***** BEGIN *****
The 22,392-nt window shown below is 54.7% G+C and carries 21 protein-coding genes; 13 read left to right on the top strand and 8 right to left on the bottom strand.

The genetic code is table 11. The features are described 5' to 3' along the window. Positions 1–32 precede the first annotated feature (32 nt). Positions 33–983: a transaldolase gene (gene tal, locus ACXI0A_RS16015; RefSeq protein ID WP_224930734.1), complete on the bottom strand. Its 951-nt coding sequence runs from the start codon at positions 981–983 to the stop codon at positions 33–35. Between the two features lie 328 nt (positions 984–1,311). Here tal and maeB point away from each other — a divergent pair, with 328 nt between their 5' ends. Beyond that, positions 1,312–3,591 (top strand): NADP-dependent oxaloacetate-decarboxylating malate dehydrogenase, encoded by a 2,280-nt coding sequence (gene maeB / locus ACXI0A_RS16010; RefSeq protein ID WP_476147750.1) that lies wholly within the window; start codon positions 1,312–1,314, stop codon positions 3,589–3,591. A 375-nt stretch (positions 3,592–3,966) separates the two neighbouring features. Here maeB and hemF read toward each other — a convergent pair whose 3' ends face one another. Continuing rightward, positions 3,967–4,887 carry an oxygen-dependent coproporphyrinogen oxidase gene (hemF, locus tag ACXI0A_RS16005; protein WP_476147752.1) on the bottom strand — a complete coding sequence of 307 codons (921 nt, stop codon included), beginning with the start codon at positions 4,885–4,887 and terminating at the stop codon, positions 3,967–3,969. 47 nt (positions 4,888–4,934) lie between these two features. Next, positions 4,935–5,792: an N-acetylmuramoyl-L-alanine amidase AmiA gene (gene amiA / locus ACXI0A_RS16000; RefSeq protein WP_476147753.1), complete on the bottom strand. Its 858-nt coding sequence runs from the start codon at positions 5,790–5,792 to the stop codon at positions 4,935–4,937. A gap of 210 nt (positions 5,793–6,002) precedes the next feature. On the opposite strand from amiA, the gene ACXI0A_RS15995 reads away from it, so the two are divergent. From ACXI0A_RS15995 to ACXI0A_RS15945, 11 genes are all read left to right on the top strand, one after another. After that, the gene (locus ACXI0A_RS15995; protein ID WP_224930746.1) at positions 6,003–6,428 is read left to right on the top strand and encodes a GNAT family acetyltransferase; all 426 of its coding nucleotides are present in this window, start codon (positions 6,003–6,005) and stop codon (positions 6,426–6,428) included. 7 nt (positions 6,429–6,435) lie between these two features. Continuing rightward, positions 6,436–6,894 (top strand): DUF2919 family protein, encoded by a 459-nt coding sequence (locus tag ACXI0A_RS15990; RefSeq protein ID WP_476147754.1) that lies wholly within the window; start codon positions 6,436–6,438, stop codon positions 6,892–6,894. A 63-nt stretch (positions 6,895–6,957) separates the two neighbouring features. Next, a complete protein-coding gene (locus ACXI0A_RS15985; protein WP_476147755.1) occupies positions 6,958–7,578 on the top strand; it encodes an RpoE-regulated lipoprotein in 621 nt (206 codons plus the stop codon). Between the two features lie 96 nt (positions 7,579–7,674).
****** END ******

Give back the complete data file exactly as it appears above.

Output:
The 22,392-nt window shown below is 54.7% G+C and carries 21 protein-coding genes; 13 read left to right on the top strand and 8 right to left on the bottom strand.

The genetic code is table 11. The features are described 5' to 3' along the window. Positions 1–32 precede the first annotated feature (32 nt). Positions 33–983: a transaldolase gene (gene tal, locus ACXI0A_RS16015; RefSeq protein ID WP_224930734.1), complete on the bottom strand. Its 951-nt coding sequence runs from the start codon at positions 981–983 to the stop codon at positions 33–35. Between the two features lie 328 nt (positions 984–1,311). Here tal and maeB point away from each other — a divergent pair, with 328 nt between their 5' ends. Beyond that, positions 1,312–3,591 (top strand): NADP-dependent oxaloacetate-decarboxylating malate dehydrogenase, encoded by a 2,280-nt coding sequence (gene maeB / locus ACXI0A_RS16010; RefSeq protein ID WP_476147750.1) that lies wholly within the window; start codon positions 1,312–1,314, stop codon positions 3,589–3,591. A 375-nt stretch (positions 3,592–3,966) separates the two neighbouring features. Here maeB and hemF read toward each other — a convergent pair whose 3' ends face one another. Continuing rightward, positions 3,967–4,887 carry an oxygen-dependent coproporphyrinogen oxidase gene (hemF, locus tag ACXI0A_RS16005; protein WP_476147752.1) on the bottom strand — a complete coding sequence of 307 codons (921 nt, stop codon included), beginning with the start codon at positions 4,885–4,887 and terminating at the stop codon, positions 3,967–3,969. 47 nt (positions 4,888–4,934) lie between these two features. Next, positions 4,935–5,792: an N-acetylmuramoyl-L-alanine amidase AmiA gene (gene amiA / locus ACXI0A_RS16000; RefSeq protein WP_476147753.1), complete on the bottom strand. Its 858-nt coding sequence runs from the start codon at positions 5,790–5,792 to the stop codon at positions 4,935–4,937. A gap of 210 nt (positions 5,793–6,002) precedes the next feature. On the opposite strand from amiA, the gene ACXI0A_RS15995 reads away from it, so the two are divergent. From ACXI0A_RS15995 to ACXI0A_RS15945, 11 genes are all read left to right on the top strand, one after another. After that, the gene (locus ACXI0A_RS15995; protein ID WP_224930746.1) at positions 6,003–6,428 is read left to right on the top strand and encodes a GNAT family acetyltransferase; all 426 of its coding nucleotides are present in this window, start codon (positions 6,003–6,005) and stop codon (positions 6,426–6,428) included. 7 nt (positions 6,429–6,435) lie between these two features. Continuing rightward, positions 6,436–6,894 (top strand): DUF2919 family protein, encoded by a 459-nt coding sequence (locus tag ACXI0A_RS15990; RefSeq protein ID WP_476147754.1) that lies wholly within the window; start codon positions 6,436–6,438, stop codon positions 6,892–6,894. A 63-nt stretch (positions 6,895–6,957) separates the two neighbouring features. Next, a complete protein-coding gene (locus ACXI0A_RS15985; protein WP_476147755.1) occupies positions 6,958–7,578 on the top strand; it encodes an RpoE-regulated lipoprotein in 621 nt (206 codons plus the stop codon). Between the two features lie 96 nt (positions 7,579–7,674).